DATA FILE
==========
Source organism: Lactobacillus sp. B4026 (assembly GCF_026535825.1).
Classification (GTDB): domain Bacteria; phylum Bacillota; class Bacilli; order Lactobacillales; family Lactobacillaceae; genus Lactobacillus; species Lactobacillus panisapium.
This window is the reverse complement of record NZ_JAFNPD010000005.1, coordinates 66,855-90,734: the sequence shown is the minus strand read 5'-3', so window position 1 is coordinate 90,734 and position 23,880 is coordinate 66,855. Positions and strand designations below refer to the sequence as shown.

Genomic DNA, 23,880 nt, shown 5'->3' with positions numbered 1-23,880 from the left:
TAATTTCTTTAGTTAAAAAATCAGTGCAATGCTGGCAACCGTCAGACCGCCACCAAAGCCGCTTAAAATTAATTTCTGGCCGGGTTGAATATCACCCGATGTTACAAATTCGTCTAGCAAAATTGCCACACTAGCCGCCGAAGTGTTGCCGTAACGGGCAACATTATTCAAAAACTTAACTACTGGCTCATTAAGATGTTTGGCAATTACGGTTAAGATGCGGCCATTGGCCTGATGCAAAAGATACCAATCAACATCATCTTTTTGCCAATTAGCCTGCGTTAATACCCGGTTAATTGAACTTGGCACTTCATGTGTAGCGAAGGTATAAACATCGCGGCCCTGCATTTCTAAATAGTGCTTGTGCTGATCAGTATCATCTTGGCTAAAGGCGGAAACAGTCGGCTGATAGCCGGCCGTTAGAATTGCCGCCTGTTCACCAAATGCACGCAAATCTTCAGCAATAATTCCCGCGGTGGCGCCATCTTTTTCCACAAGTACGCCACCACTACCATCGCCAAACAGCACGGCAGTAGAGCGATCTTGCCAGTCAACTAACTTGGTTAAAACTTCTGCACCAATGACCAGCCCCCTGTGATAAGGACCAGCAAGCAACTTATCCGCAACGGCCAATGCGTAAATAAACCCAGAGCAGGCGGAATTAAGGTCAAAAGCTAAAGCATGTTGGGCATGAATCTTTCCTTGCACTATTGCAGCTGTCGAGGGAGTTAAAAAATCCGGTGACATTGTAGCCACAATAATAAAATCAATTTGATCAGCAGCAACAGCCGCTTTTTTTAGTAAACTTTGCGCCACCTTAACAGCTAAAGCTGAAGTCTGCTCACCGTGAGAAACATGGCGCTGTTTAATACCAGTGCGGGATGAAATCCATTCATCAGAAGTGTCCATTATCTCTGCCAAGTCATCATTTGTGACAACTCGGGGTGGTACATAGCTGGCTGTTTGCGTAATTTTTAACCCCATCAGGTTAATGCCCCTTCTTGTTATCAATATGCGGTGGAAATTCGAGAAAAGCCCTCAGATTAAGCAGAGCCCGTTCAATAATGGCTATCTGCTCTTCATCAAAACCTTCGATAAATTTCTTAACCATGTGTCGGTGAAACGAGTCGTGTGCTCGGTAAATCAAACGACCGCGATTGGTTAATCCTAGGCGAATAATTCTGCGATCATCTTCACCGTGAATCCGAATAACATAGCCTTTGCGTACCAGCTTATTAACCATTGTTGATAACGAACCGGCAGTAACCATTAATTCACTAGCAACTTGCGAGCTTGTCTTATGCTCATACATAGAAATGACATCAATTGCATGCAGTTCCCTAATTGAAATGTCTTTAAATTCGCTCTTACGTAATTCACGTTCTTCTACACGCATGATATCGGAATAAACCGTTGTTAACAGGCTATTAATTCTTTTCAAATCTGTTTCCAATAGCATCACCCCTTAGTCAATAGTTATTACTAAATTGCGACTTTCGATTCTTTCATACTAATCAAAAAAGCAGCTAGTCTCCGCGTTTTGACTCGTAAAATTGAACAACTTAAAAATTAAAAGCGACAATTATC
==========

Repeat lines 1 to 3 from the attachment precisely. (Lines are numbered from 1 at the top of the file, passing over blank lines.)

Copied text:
Source organism: Lactobacillus sp. B4026 (assembly GCF_026535825.1).
Classification (GTDB): domain Bacteria; phylum Bacillota; class Bacilli; order Lactobacillales; family Lactobacillaceae; genus Lactobacillus; species Lactobacillus panisapium.
This window is the reverse complement of record NZ_JAFNPD010000005.1, coordinates 66,855-90,734: the sequence shown is the minus strand read 5'-3', so window position 1 is coordinate 90,734 and position 23,880 is coordinate 66,855. Positions and strand designations below refer to the sequence as shown.